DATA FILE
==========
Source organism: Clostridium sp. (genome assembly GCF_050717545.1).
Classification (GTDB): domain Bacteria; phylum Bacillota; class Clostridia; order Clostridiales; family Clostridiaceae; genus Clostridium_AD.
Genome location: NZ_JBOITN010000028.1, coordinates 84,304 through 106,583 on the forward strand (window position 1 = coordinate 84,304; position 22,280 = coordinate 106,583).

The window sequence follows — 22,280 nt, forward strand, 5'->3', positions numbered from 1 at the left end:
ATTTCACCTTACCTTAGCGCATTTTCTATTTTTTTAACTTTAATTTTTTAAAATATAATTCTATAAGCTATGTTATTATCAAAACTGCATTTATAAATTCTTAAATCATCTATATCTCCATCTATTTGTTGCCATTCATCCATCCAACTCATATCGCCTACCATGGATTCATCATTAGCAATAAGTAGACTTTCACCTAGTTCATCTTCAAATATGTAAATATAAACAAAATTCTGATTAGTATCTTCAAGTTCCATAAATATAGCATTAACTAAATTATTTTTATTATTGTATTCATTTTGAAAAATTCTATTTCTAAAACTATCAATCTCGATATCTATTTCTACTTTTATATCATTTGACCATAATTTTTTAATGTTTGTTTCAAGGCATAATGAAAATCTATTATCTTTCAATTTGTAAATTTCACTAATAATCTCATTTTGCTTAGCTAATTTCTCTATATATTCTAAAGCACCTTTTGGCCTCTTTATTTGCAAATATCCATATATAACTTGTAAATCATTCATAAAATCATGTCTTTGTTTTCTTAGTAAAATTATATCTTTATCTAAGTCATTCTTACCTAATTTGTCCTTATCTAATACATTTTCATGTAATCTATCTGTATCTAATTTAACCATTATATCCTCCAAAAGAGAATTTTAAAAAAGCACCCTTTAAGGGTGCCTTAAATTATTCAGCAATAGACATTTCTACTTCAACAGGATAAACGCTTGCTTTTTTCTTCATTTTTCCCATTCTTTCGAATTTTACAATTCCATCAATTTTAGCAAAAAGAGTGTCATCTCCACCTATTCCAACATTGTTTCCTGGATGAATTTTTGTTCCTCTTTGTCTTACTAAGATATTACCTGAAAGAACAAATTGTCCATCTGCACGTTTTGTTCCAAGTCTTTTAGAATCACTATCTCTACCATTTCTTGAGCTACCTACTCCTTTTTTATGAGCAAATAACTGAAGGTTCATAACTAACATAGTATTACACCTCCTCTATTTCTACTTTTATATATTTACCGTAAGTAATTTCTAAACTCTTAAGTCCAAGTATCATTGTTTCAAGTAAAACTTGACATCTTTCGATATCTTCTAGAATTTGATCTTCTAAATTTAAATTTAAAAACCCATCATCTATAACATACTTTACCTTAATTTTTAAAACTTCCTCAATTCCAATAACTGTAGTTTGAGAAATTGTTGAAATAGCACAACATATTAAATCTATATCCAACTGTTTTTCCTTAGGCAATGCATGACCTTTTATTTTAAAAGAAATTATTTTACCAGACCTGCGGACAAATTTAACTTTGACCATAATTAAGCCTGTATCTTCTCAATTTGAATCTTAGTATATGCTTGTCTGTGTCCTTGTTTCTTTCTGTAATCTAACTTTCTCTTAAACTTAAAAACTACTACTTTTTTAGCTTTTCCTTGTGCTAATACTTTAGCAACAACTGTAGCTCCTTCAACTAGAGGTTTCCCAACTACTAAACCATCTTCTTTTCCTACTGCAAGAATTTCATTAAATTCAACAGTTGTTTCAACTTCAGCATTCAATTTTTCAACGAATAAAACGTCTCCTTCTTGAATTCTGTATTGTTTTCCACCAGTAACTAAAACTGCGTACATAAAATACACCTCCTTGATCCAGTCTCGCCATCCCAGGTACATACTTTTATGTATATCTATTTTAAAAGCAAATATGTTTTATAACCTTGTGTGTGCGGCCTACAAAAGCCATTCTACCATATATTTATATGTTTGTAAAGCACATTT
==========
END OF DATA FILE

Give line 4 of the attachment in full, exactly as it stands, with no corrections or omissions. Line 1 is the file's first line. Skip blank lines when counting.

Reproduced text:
The window sequence follows — 22,280 nt, forward strand, 5'->3', positions numbered from 1 at the left end: